A quorum on the nose, Edgartown completes special town meeting

Edgartown's town elections will take place on Thursday, April 14.

Edgartown voters trickled into the Old Whaling Church Tuesday for the 7 pm start of a special town meeting once delayed. The biggest question was whether enough voters would arrive for a quorum.

Edgartown selectmen had rescheduled the special town meeting to November 1, after the meeting scheduled for October 25, fell just short of a quorum. They urged voters to come and bring a friend.

Chappy ferry owner Peter Wells did his part. He promised free passage to voters and a return trip outside the regular night schedule.

Shortly after 7 pm, selectman Art Smadbeck announced that the meeting was seven voters short of the required 159. He urged those present to take to their cell phones. Approximately 10 minutes later the voters needed to begin walked in, and there was a cheer.

Veteran town moderator Philip “Jeff” Norton wasted no time. He moved briskly through the 15-article warrant.

On the warrant were a range of financial housekeeping items, a request for money to develop a plan to sell all or a portion of the Captain Warren House, and a measure that would allow the selectmen to issue requests for proposals from companies interested in siting wireless communication technology inside the blue silos at Katama Farm in order to provide better wireless service in that section of town.

On the much discussed topic of the Warren House, Mr. Smadbeck told voters that the town wanted to reallocate money already in the budget for planning purposes only and that included an appraisal.”This really is a matter of good process and good planning, that is all we are trying to do,” he said.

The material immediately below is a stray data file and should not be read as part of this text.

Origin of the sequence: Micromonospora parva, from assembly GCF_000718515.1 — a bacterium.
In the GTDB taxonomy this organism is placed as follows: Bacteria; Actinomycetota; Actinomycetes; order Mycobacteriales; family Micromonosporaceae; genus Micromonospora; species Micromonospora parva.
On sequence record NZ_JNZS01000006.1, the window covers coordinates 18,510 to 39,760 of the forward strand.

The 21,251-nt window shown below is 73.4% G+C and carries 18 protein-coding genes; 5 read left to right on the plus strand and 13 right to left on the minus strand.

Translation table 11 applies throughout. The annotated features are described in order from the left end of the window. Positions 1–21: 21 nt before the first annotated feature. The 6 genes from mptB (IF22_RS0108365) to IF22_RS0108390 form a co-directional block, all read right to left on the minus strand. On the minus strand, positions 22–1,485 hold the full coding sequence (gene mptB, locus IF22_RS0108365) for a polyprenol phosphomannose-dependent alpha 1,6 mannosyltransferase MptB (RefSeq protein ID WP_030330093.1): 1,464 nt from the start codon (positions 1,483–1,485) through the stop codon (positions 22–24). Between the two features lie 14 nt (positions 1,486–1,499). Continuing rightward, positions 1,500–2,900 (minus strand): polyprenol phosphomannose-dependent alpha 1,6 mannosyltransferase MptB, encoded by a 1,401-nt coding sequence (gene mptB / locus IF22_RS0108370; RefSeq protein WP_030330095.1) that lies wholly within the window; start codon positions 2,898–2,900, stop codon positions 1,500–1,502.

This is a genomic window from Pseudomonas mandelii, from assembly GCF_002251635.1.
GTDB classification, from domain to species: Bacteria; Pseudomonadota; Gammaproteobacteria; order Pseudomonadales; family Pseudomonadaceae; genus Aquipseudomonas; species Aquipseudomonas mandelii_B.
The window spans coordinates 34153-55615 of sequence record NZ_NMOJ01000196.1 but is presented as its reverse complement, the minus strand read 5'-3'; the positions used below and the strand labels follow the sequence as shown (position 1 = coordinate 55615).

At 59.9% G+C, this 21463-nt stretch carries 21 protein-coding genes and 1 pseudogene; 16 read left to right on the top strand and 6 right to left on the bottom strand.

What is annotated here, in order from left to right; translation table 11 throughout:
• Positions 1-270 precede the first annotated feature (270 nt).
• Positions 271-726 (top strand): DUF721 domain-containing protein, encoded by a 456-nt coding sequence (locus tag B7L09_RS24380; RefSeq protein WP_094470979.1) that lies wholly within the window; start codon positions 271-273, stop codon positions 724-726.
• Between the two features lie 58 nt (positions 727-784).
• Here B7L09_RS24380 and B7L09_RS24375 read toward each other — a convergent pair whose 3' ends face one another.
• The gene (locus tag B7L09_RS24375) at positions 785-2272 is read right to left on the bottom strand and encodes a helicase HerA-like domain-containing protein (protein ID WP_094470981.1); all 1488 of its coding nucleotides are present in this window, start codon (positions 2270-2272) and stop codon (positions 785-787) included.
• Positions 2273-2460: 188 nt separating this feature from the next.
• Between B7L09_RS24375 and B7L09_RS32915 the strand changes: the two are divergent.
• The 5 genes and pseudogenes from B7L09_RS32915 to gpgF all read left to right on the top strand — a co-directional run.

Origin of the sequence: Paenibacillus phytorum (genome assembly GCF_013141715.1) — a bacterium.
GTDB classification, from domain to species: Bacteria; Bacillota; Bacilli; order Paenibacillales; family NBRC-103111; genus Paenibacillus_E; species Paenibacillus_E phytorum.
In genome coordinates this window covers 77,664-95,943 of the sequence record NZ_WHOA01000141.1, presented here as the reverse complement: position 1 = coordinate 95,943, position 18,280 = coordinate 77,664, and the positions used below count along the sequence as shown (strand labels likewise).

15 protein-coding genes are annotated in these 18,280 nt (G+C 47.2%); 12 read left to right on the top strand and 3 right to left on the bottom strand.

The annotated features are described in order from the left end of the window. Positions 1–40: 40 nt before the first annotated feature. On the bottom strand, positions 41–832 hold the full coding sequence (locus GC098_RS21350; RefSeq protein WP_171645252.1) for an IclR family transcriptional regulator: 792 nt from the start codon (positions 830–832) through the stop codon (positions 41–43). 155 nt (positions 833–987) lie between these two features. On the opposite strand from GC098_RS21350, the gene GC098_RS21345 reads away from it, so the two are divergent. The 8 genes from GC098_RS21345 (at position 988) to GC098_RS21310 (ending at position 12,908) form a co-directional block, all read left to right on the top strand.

He reassured voters that any decisions would be made at the anual town meeting.

Mr. Smadbeck took to the floor again on the question of utilizing the Katama Farm silos for wireless antennaes. Mr. Smadbeck said it was about improving cell service in Katama and retaining revenue for the town.

Christina Brown, conservation commission member, pointed out that under federal law the town could not block wireless companies from erecting towers on private property where cell service was deficient. This was an effort to control the location and retain lease fees estimated between $25,000 and $50,000, town adminsitrator Pam Dolby said. “We can’t wait,” she said.

Voters aproved all articles, most unanimously.

There was little discussion. Peter Look, a regular town meeting participant with a penchant for questioning town officials, supplied the bulk of the questions and comments.

The meeting ended just past 8 pm.